108. Sharma V, Parmar P, Kumari N (2016) Differential cadmium stress tolerance in wheat genotypes under mycorrhizal association. J Plant Nutr 39:2025–2036CrossRefGoogle Scholar
  109. Sharma S, Anand G, Singh N, Kapoor R (2017) Arbuscular mycorrhiza augments arsenic tolerance in wheat (triticum aestivum l.) by strengthening antioxidant defense system and thiol metabolism. Front Plant Sci 8:1–21PubMedPubMedCentralGoogle Scholar
  110. Silva GA, Trufem SFB, Júnior OJS, Maia LC (2005) Arbuscular mycorrhizal fungi in a semiarid copper mining area in Brazil. Mycorrhiza 15:47–53PubMedCrossRefPubMedCentralGoogle Scholar
  111. Silva LR, Pereira MJ, Azevedo J, Mulas R, Velazquez E, González-Andrés F, Valentão P, Andrade PB (2013) Inoculation with Bradyrhizobium japonicum enhances the organic and fatty acids content of soybean (Glycine max (L.) Merrill) seeds. Food Chem 141:3636–3648PubMedCrossRefPubMedCentralGoogle Scholar
  112. Siqueira JO, Soares CRFR, Santos JD, Schneider J, Carneiro MAC (2007) Micorrizas e degradação do solo: caracterização, efeitos e ação recuperadora. In: Ceretta CA, Silva LS, Reichert JM (eds) Tópicos em ciência do solo. Sociedade Brasileira de Ciência do Solo, Viçosa, pp 219–305Google Scholar
  113. Souza T (2015) Handbook of arbuscular mycorrhizal fungi. Springer, New YorkCrossRefGoogle Scholar
  114. Spagnoletti FN, Balestrasse K, Lavado RS, Giacometti R (2016) Arbuscular mycorrhiza detoxifying response against arsenic and pathogenic fungus in soybean. Ecotoxicol Environ Saf 133:47–56PubMedCrossRefPubMedCentralGoogle Scholar
  115. Thirkell TJ, Charters MD, Elliott AJ, Sait SM, Field KJ (2017) Are mycorrhizal fungi our sustainable saviours? Considerations for achieving food security. J Ecol 105:921–929CrossRefGoogle Scholar
  116. Vilela LAF (2015) Cério, lantânio, neodímio e ítrio no crescimento de milho na presença e ausência de micorriza em casa de vegetação e da aplicação de mix desses elementos na produção de grãos em campo. Universidade Federal de Lavras, LavrasGoogle Scholar
  117. Wang L, Huang X, Ma F, Ho SH, Wu J, Zhu S (2017) Role of Rhizophagus irregularis in alleviating cadmium toxicity via improving the growth, micro and macroelements uptake in Phragmites australis. Environ Sci Pollut Res 24:3593–3607CrossRefGoogle Scholar
  118. Wani S, Chand S, Ali T (2013) Potential use of Azotobacter chroococcum in crop production: an overview. Curr Agric Res J 1:35–38CrossRefGoogle Scholar
  119. Wei Y, Chen Z, Wu F, Li J, ShangGuan Y, Li F, Zeng QR, Hou H (2015) Diversity of arbuscular mycorrhizal fungi associated with a Sb accumulator plant, ramie (Boehmeria nivea), in an active Sb mining. J Microbiol Biotechnol 25:1205–1215PubMedCrossRefPubMedCentralGoogle Scholar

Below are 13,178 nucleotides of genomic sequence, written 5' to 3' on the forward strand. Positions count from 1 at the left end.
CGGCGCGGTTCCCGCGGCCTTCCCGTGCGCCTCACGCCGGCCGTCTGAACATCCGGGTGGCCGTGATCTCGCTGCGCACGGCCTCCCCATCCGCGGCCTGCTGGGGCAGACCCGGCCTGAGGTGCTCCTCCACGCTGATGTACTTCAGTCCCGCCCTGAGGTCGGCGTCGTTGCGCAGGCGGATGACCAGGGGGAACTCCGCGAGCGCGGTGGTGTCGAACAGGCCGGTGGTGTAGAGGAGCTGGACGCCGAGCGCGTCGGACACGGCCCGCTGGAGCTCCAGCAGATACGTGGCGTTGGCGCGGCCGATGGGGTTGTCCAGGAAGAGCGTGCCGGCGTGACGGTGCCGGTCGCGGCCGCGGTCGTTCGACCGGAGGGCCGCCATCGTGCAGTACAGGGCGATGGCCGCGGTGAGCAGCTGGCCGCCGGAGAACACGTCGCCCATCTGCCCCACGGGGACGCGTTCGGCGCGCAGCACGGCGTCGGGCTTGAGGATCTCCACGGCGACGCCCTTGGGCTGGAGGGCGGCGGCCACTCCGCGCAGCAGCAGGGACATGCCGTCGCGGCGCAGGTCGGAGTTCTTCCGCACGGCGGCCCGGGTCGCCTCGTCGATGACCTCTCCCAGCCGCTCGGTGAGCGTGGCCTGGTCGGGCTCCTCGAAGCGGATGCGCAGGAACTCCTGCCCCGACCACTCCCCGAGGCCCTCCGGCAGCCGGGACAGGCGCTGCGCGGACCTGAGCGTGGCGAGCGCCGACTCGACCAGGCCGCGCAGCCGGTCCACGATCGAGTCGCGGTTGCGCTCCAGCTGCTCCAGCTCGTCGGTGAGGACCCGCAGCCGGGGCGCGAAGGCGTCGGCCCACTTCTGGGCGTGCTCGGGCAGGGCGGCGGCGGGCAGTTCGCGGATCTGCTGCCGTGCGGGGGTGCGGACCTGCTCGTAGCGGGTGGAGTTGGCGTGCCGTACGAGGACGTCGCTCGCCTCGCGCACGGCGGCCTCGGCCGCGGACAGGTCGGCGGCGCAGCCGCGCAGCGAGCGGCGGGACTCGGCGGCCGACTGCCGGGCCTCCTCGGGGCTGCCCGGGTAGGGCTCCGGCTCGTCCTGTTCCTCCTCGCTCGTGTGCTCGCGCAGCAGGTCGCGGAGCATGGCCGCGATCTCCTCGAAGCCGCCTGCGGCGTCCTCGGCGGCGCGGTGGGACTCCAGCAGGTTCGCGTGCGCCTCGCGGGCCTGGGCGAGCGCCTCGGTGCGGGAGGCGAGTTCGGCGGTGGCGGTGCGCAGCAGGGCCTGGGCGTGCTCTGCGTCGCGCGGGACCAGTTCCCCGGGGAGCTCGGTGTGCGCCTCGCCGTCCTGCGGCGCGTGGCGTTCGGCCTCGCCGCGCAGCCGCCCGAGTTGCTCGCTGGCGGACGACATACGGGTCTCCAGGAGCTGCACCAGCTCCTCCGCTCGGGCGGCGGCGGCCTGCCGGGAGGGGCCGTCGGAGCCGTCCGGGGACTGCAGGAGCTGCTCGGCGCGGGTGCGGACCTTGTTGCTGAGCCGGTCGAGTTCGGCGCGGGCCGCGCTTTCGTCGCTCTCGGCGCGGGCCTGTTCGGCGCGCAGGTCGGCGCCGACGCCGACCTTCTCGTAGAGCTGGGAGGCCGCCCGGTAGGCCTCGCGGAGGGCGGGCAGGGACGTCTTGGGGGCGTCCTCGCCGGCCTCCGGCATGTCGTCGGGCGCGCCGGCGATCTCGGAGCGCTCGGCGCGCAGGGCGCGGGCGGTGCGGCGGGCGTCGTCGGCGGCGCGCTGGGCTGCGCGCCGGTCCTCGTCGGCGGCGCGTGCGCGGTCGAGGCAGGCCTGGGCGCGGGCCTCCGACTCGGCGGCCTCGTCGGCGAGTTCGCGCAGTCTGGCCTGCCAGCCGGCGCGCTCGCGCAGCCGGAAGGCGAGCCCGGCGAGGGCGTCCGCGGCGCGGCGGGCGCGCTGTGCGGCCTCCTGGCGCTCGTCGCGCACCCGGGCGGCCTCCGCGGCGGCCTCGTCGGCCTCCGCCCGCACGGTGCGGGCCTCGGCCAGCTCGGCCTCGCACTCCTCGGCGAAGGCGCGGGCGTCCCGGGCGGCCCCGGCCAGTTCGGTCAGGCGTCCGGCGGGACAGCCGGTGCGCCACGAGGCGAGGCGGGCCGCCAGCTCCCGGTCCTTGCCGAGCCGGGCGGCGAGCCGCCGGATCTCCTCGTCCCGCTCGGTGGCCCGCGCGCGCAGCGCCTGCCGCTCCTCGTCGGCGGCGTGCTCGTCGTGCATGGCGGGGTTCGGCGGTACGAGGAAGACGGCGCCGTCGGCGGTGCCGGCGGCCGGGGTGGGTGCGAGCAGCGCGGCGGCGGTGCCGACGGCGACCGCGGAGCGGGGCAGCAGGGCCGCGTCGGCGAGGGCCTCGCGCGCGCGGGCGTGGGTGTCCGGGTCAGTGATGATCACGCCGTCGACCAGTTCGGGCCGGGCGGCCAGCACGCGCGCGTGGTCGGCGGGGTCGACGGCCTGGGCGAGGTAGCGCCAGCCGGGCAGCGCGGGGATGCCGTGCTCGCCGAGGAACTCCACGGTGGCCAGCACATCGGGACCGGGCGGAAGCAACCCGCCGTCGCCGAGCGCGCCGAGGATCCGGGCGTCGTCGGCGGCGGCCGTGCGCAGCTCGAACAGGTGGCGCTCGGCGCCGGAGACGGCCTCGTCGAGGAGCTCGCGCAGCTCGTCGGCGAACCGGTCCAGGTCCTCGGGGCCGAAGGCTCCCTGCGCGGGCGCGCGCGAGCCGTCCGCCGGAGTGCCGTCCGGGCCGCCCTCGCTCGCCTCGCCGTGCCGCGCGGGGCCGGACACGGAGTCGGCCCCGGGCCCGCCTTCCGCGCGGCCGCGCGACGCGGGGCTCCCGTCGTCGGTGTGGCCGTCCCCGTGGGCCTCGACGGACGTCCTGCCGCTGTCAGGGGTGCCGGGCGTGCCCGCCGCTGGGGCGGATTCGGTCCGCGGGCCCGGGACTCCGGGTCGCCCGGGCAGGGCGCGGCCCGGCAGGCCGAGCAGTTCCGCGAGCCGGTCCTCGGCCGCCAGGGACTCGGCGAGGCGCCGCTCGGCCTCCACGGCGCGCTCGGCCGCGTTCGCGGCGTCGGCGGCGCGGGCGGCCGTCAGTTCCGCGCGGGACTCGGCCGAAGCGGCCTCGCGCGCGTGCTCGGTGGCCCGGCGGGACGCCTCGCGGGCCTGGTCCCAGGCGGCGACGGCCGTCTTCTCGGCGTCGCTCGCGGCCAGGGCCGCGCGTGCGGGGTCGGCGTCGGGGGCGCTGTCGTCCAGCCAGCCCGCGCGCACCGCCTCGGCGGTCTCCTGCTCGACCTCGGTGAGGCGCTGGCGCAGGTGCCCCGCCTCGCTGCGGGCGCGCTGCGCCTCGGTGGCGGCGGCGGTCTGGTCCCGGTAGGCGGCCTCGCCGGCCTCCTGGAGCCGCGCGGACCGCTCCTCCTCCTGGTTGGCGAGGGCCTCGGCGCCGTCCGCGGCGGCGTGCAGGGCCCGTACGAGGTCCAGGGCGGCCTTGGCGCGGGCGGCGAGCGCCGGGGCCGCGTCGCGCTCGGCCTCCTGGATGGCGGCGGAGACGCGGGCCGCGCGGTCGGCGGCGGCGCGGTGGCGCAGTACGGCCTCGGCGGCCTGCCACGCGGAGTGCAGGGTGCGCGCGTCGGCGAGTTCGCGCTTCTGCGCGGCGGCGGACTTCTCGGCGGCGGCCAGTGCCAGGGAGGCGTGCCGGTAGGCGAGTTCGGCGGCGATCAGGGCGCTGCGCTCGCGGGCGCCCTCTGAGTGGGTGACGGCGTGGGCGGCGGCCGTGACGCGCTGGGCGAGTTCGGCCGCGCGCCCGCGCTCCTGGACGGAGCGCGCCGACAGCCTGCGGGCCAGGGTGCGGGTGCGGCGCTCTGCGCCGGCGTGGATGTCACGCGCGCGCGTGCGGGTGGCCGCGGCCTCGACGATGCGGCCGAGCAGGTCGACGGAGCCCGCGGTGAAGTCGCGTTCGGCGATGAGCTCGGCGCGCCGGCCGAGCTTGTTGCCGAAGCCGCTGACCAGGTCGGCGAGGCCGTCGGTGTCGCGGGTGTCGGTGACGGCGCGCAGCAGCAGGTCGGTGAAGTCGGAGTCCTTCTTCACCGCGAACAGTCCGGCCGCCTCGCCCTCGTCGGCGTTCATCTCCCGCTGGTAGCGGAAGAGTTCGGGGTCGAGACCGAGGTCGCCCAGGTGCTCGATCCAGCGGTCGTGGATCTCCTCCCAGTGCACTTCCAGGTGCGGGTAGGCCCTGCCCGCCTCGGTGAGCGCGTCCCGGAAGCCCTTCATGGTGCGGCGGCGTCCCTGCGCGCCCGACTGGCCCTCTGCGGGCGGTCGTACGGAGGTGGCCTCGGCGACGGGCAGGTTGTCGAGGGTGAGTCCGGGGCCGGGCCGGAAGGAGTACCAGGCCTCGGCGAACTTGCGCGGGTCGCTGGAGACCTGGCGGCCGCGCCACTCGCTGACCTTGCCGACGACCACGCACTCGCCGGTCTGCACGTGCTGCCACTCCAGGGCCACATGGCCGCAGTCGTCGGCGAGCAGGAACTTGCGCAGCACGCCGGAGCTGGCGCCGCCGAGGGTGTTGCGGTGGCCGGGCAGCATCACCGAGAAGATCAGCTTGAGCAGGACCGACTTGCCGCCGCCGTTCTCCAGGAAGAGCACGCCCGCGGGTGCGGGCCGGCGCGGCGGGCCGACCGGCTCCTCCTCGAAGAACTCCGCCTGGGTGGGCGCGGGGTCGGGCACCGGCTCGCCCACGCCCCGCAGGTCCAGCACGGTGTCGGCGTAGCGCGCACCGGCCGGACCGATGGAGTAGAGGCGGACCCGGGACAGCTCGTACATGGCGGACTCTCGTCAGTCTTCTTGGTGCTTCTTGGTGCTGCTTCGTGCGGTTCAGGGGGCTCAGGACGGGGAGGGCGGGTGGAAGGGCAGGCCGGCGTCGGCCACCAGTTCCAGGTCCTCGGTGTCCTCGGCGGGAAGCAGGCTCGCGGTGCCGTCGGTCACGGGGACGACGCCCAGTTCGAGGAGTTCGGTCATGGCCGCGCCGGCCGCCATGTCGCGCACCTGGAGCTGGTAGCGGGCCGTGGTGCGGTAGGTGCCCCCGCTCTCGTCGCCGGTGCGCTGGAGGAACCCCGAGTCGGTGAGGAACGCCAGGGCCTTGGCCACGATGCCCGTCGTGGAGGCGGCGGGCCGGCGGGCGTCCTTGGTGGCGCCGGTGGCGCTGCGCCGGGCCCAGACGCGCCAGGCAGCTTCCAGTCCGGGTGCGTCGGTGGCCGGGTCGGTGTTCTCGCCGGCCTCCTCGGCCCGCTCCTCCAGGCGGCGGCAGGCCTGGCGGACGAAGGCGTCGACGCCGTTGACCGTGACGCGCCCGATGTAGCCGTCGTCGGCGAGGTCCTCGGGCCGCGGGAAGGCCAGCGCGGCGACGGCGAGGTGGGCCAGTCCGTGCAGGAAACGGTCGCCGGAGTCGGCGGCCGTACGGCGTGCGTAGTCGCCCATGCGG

120. Weissenhorn I, Glashoff A, Leyval C, Berthelin J (1994) Differential tolerance to Cd and Zn of arbuscular mycorrhizal (AM) fungal spores isolated from heavy metal-polluted and unpolluted soils. Plant Soil 167:189–196CrossRefGoogle Scholar
  121. Wu QS, Zou YN, Abd_Allah EF (2014) Mycorrhizal association and ROS in plants. In: Ahmad (ed) Oxidative damage to plants. Academic, New York, pp 453–475CrossRefGoogle Scholar
  122. Xie P, Hao PX, Herzberg M, Luo Y, Nies DH, Wei G (2015) Genomic analyses of metal resistance genes in three plant growth promoting bacteria of legume plants in Northwest mine tailings, China. J Environ Sci 27:179–187CrossRefGoogle Scholar
  123. Zarei M, Saleh-Rastin N, Jouzani GS, Savaghebi G, Buscot F (2008) Arbuscular mycorrhizal abundance in contaminated soils around a zinc and lead deposit. Eur J Soil Biol 44:381–391CrossRefGoogle Scholar
  124. Zarei M, Hempel S, Wubet T, Schäfer T, Savaghebid G, Jouzanie GS, Nekoueie MK, Buscot F (2010) Molecular diversity of arbuscular mycorrhizal fungi in relation to soil chemical properties and heavy metal contamination. Environ Pollut 158:2757–2765PubMedCrossRefPubMedCentralGoogle Scholar
  125. Zhang J, Xu Y, Cao T, Chen J, Rosen BP, Zhao FJ (2017) Arsenic methylation by a genetically engineered Rhizobium-legume symbiont. Plant Soil 416:259–269PubMedPubMedCentralCrossRefGoogle Scholar
  126. Zou YN, Huang YM, Wu QS, He XH (2015) Mycorrhiza-induced lower oxidative burst is related with higher antioxidant enzyme activities, net H2O2 effluxes, and Ca2+ influxes in trifoliate orange roots under drought stress. Mycorrhiza 25:143–152PubMedCrossRefPubMedCentralGoogle Scholar

Copyright information

© Springer Nature Singapore Pte Ltd. 2018

Authors and Affiliations

  • Laíze A. F. Vilela
    • 1
  • Anita F. S. Teixeira
    • 2
  • Felipe M. O. Lourenço
    • 1
  • Marta D. Souza
    • 1
  1. 1.Nature Science CenterFederal University of São CarlosBuriBrazil
  2. 2.Soil Science DepartmentFederal University of LavrasLavrasBrazil

Personalised recommendations